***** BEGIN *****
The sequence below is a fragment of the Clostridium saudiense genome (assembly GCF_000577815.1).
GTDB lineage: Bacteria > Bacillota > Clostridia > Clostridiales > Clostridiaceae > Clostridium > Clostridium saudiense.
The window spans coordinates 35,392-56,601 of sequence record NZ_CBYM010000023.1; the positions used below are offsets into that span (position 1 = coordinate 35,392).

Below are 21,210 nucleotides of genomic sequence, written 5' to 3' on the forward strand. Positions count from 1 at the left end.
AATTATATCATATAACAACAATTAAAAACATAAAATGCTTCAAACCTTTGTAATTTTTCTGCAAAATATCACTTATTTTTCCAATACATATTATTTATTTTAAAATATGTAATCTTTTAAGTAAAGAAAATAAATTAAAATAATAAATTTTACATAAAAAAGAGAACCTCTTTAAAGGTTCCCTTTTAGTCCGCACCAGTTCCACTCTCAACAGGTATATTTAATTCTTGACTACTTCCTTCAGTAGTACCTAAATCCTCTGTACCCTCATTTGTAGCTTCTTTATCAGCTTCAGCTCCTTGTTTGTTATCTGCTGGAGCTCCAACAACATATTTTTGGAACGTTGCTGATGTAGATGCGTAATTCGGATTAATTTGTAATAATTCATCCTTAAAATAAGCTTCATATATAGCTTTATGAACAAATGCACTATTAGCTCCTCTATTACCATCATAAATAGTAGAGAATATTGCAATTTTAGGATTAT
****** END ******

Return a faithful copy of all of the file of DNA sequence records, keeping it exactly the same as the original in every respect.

The sequence below is a fragment of the Clostridium saudiense genome (assembly GCF_000577815.1).
GTDB lineage: Bacteria > Bacillota > Clostridia > Clostridiales > Clostridiaceae > Clostridium > Clostridium saudiense.
The window spans coordinates 35,392-56,601 of sequence record NZ_CBYM010000023.1; the positions used below are offsets into that span (position 1 = coordinate 35,392).

Below are 21,210 nucleotides of genomic sequence, written 5' to 3' on the forward strand. Positions count from 1 at the left end.
AATTATATCATATAACAACAATTAAAAACATAAAATGCTTCAAACCTTTGTAATTTTTCTGCAAAATATCACTTATTTTTCCAATACATATTATTTATTTTAAAATATGTAATCTTTTAAGTAAAGAAAATAAATTAAAATAATAAATTTTACATAAAAAAGAGAACCTCTTTAAAGGTTCCCTTTTAGTCCGCACCAGTTCCACTCTCAACAGGTATATTTAATTCTTGACTACTTCCTTCAGTAGTACCTAAATCCTCTGTACCCTCATTTGTAGCTTCTTTATCAGCTTCAGCTCCTTGTTTGTTATCTGCTGGAGCTCCAACAACATATTTTTGGAACGTTGCTGATGTAGATGCGTAATTCGGATTAATTTGTAATAATTCATCCTTAAAATAAGCTTCATATATAGCTTTATGAACAAATGCACTATTAGCTCCTCTATTACCATCATAAATAGTAGAGAATATTGCAATTTTAGGATTAT